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Kezman - Terry is big boss

Image: Terry: 'Big boss'

Mateja Kezman has told that keeping hold of John Terry was crucial for Chelsea.

Former Blues striker hails Stamford Bridge skipper

Former Chelsea striker Mateja Kezman has exclusively told that keeping hold of John Terry was crucially important for the club as the captain is the single most important player at Stamford Bridge. After weeks of speculation regarding his future, Terry turned his back on strong interest from Manchester City to commit himself to Chelsea on 26th July, claiming in the process that he had never considered leaving the club that handed him his debut in 1998. Kezman played with Terry in the 2004-2005 season when winning the Premier League with the Blues and the Serbia striker, who represented Paris Saint Germain at the Emirates Cup at the weekend, has claimed that the England captain is the crucial cog in Carlo Ancelotti's dressing room. As such, his decision to remain in West London is paramount to Chelsea's chances ahead of the new season, according to Kezman.

Big boss

"I was in no doubt that he would stay because I know how much he loves the club and I know his spirit about the club," Kezman told "I was sure that he would stay all the time. "It was very important because he is the most important player there, even with the stars like [Frank] Lampard and [Didier] Drogba he is the number one because he is somebody who keeps all the players together. "He is the gaffer in the dressing room, the big boss you know, and also a very good person so he is an important guy. His character gives a lot to Chelsea all the time." Terry's decision to spurn City was a major fillip for new manager Ancelotti as he prepares for his first season in the Premier League following a lengthy spell with Italian giants AC Milan. Ancelotti twice won the UEFA Champions League during his eight-year spell in the Italian fashion capital but Kezman expects that the adaptation to English football will be a real challenge for the new man as he immerses himself in a new culture.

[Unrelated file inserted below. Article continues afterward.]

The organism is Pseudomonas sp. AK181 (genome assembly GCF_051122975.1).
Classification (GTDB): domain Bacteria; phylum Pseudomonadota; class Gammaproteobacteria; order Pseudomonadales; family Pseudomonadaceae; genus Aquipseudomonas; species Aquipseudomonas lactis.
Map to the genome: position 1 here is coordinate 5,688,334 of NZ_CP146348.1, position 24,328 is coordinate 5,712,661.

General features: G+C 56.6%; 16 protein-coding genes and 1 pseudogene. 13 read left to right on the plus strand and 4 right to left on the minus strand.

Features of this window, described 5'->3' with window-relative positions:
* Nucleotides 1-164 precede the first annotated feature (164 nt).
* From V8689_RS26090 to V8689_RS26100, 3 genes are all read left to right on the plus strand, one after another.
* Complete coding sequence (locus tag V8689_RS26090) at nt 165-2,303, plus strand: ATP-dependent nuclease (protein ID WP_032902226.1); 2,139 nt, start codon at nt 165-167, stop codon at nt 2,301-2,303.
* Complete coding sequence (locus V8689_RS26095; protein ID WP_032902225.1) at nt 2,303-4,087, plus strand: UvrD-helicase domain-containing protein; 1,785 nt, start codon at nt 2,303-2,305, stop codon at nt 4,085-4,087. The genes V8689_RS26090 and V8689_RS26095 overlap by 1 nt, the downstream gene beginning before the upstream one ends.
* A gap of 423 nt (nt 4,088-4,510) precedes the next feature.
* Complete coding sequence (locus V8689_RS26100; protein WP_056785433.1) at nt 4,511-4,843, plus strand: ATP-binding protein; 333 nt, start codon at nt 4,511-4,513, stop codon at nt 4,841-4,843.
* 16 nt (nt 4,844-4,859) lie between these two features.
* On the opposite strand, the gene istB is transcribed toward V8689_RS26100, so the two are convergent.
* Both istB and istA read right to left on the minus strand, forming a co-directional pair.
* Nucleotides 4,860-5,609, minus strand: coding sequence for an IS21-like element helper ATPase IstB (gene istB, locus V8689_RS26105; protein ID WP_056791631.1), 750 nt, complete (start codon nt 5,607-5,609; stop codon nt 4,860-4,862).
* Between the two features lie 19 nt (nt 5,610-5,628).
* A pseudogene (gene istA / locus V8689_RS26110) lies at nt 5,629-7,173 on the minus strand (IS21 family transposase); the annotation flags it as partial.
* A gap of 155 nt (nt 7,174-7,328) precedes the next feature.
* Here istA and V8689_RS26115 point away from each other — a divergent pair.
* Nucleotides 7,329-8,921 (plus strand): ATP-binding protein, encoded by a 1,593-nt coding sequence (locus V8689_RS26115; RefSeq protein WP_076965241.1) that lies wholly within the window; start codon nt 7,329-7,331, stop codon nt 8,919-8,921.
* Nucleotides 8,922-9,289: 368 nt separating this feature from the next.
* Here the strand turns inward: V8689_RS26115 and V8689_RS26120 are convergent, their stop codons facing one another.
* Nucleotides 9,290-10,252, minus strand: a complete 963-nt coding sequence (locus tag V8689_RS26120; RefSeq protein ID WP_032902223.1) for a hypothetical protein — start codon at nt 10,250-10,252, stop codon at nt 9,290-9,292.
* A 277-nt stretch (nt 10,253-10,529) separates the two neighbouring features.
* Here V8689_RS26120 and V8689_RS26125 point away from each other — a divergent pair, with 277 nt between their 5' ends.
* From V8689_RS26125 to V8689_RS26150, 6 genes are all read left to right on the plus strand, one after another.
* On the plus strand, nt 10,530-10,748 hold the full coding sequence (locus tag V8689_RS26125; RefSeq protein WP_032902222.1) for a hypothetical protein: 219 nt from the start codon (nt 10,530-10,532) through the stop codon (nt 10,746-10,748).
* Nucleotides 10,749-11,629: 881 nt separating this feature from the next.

"It will be different because the coach is coming from a completely different world," Kezman added. "Italy is something different to England: to be a coach in Italy is very different to being a manager, a gaffer, in England. "I am sure that he is intelligent as well and he brought some people with him as well as keeping some people in the club from England as well to assist him. It will be very interesting to see how he fits in English football." Kezman himself spent only one season in England and although he won both the Carling Cup and the Premier League, the Serbia international never recaptured the form that saw him score a remarkable 105 goals in 123 league games for PSV Eindhoven. Spells with Atletico Madrid, Fenerbahce and now PSG have followed the end of his Chelsea career but the 30-year-old still reminisces fondly when asked to reflect on his time in West London. "Of course I follow them because I still have friends there and I talk with some of the players still," Kezman continued. "I am very proud and happy that I was part of that team and I was part of a Mourinho team as well. I won the Championship, I won the League Cup, I played in the semi-finals of the Champions League so it was perfect. "I played a lot of games as well. I didn't score maybe as many goals as I would expect but I played a lot of games and was an important part of the team so I was very happy and proud. I am really happy when I look back on my time in England."

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